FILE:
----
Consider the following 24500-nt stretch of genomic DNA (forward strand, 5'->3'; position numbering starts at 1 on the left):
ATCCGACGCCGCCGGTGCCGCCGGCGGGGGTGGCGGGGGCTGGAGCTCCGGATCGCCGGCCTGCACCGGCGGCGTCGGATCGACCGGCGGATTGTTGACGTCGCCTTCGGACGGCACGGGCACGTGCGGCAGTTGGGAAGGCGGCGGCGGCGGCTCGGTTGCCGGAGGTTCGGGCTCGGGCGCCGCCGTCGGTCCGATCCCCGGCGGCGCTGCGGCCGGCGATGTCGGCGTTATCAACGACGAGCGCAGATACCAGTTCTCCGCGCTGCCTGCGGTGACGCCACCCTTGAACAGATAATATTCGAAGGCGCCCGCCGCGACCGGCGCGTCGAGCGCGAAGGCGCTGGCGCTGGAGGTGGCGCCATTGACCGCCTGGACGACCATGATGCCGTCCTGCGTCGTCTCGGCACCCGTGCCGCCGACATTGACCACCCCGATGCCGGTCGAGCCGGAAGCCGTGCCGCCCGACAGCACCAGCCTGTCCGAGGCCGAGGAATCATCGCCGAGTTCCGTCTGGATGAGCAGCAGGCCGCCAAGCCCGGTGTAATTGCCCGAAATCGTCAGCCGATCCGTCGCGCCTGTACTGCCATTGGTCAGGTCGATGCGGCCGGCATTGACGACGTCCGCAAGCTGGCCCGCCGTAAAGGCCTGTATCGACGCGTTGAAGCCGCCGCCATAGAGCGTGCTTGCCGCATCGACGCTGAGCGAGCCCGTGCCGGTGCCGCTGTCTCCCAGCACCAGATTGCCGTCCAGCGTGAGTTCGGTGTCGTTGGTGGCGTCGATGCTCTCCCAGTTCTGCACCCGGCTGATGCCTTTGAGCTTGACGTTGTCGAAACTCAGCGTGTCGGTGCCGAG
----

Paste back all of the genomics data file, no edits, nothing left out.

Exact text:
Consider the following 24500-nt stretch of genomic DNA (forward strand, 5'->3'; position numbering starts at 1 on the left):
ATCCGACGCCGCCGGTGCCGCCGGCGGGGGTGGCGGGGGCTGGAGCTCCGGATCGCCGGCCTGCACCGGCGGCGTCGGATCGACCGGCGGATTGTTGACGTCGCCTTCGGACGGCACGGGCACGTGCGGCAGTTGGGAAGGCGGCGGCGGCGGCTCGGTTGCCGGAGGTTCGGGCTCGGGCGCCGCCGTCGGTCCGATCCCCGGCGGCGCTGCGGCCGGCGATGTCGGCGTTATCAACGACGAGCGCAGATACCAGTTCTCCGCGCTGCCTGCGGTGACGCCACCCTTGAACAGATAATATTCGAAGGCGCCCGCCGCGACCGGCGCGTCGAGCGCGAAGGCGCTGGCGCTGGAGGTGGCGCCATTGACCGCCTGGACGACCATGATGCCGTCCTGCGTCGTCTCGGCACCCGTGCCGCCGACATTGACCACCCCGATGCCGGTCGAGCCGGAAGCCGTGCCGCCCGACAGCACCAGCCTGTCCGAGGCCGAGGAATCATCGCCGAGTTCCGTCTGGATGAGCAGCAGGCCGCCAAGCCCGGTGTAATTGCCCGAAATCGTCAGCCGATCCGTCGCGCCTGTACTGCCATTGGTCAGGTCGATGCGGCCGGCATTGACGACGTCCGCAAGCTGGCCCGCCGTAAAGGCCTGTATCGACGCGTTGAAGCCGCCGCCATAGAGCGTGCTTGCCGCATCGACGCTGAGCGAGCCCGTGCCGGTGCCGCTGTCTCCCAGCACCAGATTGCCGTCCAGCGTGAGTTCGGTGTCGTTGGTGGCGTCGATGCTCTCCCAGTTCTGCACCCGGCTGATGCCTTTGAGCTTGACGTTGTCGAAACTCAGCGTGTCGGTGCCGAG